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Feb 032014


index Finding the Heart of American Soccer at the NSCAA Convention

“Sure, why the hell not.”

That was my thought about 6 months ago when I received an email from Adam Uthe, The VP of Content for Global Football Today, about going to the NSCAA Coaches Convention in Philadelphia in January. At the time I had only been working as a soccer journalist for about 6 months, and only serious for about 3 months. Having just done my first “on-assignment” job at the Gold Cup, the thought of being in another environment with other bright minds in the game seemed like too good of a deal to pass up. Oh, and hoagies are delicious.

My first inclination that this was much bigger than a group of coaches sitting around teaching 1v1 drills came in September when the lecture list was released. This was more than just coaching drills. The NSCAA Coaches Convention is a convention of the greater game. Looking through the daily agenda there were courses being taught by the likes of  Dan Gaspar, the Goalkeeping Coach for Iran, the Bayern Munich Youth Academy, and by countless players, coaches, and training officials. There were courses being offered on concussions, on sports management, on effective communications. Oh, and of course there was the MLS Draft and the NWSL Draft.

Reviewing that initial list of courses, and the subsequent research to learn more about some of these subjects, made me think of something that I needed an answer: Just what exactly is the heart of American soccer? For many years, my perspective on the game had been that the heart of the game rested in Major League Soccer. A childhood of watching coaches yell at players for taking shots and kids who are underprivileged having to scrap every nickel, dime, and penny to get even a notice by a private academy left me bitter and jaded towards the youth system. At least with MLS it felt like it was nice, uncorrupted, and though it wasn’t perfect it was trying something new and different.

In the past few weeks and months researching this event and some of the different efforts going on in this country have changed my perspective. Working with an organization like Goals for Girls, which aims towards using soccer to empower young women in impoverished countries, has helped chip away at some of the bitterness and replaced it with some hope. The glow of MLS has also been dampened: years of questionable financial decisions, bad signings, and Chivas USA have changed my perspective on the league. It only takes about five minutes of going online to find something that will crawl under your skin.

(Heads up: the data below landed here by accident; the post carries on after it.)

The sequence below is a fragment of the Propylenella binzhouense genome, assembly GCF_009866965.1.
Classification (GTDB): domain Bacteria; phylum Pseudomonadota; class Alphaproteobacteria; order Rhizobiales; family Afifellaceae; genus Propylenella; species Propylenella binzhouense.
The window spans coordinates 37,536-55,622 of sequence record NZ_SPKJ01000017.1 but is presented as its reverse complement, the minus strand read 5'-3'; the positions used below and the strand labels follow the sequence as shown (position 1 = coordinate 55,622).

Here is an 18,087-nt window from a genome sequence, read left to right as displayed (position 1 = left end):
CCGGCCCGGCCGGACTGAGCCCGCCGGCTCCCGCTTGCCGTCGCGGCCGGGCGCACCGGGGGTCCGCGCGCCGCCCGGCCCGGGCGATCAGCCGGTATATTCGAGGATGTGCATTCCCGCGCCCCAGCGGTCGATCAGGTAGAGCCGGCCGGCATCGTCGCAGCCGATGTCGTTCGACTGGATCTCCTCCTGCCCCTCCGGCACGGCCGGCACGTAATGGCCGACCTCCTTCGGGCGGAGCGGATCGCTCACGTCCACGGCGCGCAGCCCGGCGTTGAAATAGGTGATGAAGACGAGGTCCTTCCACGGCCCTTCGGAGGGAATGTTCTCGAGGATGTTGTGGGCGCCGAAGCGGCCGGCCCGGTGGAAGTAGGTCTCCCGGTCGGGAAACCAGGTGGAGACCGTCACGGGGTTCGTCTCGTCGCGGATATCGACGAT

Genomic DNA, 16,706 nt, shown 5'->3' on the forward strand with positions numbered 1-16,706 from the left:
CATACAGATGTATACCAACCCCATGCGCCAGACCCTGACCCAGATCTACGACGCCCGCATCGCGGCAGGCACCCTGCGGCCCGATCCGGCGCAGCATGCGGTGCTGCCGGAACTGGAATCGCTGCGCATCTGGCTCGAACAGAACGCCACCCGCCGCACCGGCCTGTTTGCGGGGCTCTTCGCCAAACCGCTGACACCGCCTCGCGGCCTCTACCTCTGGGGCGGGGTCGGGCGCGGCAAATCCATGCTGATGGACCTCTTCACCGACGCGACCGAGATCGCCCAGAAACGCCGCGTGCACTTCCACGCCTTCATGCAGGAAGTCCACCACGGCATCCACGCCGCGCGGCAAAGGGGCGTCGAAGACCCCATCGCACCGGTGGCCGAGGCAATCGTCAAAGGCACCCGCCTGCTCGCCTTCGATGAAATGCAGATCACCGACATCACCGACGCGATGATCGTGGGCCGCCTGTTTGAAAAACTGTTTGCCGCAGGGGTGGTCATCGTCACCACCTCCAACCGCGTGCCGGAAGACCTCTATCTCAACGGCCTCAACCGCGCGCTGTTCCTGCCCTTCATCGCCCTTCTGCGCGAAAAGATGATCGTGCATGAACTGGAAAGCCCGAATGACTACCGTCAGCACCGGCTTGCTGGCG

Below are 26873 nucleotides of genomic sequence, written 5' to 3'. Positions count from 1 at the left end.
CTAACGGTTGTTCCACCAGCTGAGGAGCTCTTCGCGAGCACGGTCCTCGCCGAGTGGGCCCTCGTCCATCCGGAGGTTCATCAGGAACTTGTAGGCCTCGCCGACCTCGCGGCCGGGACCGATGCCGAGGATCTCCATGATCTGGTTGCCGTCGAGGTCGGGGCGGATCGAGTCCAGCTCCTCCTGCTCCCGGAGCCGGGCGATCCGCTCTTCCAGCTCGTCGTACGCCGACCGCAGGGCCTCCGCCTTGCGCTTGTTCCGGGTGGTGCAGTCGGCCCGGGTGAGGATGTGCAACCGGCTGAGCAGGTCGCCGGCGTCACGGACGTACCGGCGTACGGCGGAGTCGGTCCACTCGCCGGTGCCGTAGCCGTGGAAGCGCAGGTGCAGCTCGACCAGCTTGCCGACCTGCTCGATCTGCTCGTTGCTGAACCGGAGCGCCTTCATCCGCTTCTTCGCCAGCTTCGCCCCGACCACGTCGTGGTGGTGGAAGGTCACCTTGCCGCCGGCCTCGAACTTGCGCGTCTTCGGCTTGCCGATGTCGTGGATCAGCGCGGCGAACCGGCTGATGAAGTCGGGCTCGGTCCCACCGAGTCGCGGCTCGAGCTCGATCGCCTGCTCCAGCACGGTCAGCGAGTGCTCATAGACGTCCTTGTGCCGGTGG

There were two particular events that completely changed my perspective on what is important in American soccer. And they actually occurred at just about the same time. As I was watching a group of  MLS suits wearing the scarves of their respective teams, a sight that probably makes thousands of English hooligans spin in their graves, I was also engaging in a very interesting chat with a group called One World Football. One World Football is an organization that has developed something a soccer ball that never needs to be pumped up and is virtually indestructible. But beyond making a ball that every kid dreams of they are doing something with it: for every ball that is purchased, another one goes to a child in a developing country.

It is often hard to believe, but the game of soccer is bigger than the professional leagues. It is the ability to coach others about the game and life, to give children the opportunity to learn more about themselves through a pitch and a ball, and for people like myself to connect with others by using the power of the word to connect with others who share a passion of the game and the good it can do. Whether it was sitting down for a beer at Monk’s Café with a fellow writer, listening in to lecture on the use of “Moneyball” for soccer with Tim Lenahan, the Head Coach at Northwestern University (while consistently peeking at the score of the F.C. Barcelona game on my computer,) or even engaging in some healthy banter with my fellow writers at the MLS SuperDraft. The heart of American soccer is not Landon Donovan or Major League Soccer. American soccer’s heart will keep beating if we don’t make the next World Cup. The heart of American soccer rests within groups like One World Football, within the coach who works with the up and coming players, or with the likes of Dr. Tom Kaminski a concussion expert who is looking to make the game safer. The heart of American soccer is with those who choose to promote the best qualities that the game can provide to those on pitch and society.

If you want to see some of the presentations that I hit on during this article please check out the NSCAA website for replays of some of the different programs that were offered.


Sean Maslin

Writer for Global Football Today and Blatter's Blotter. Lifetime D.C. United, Newcastle United, and Washington Warthog fan. Can be reached at @SeanMaslin on twitter or at

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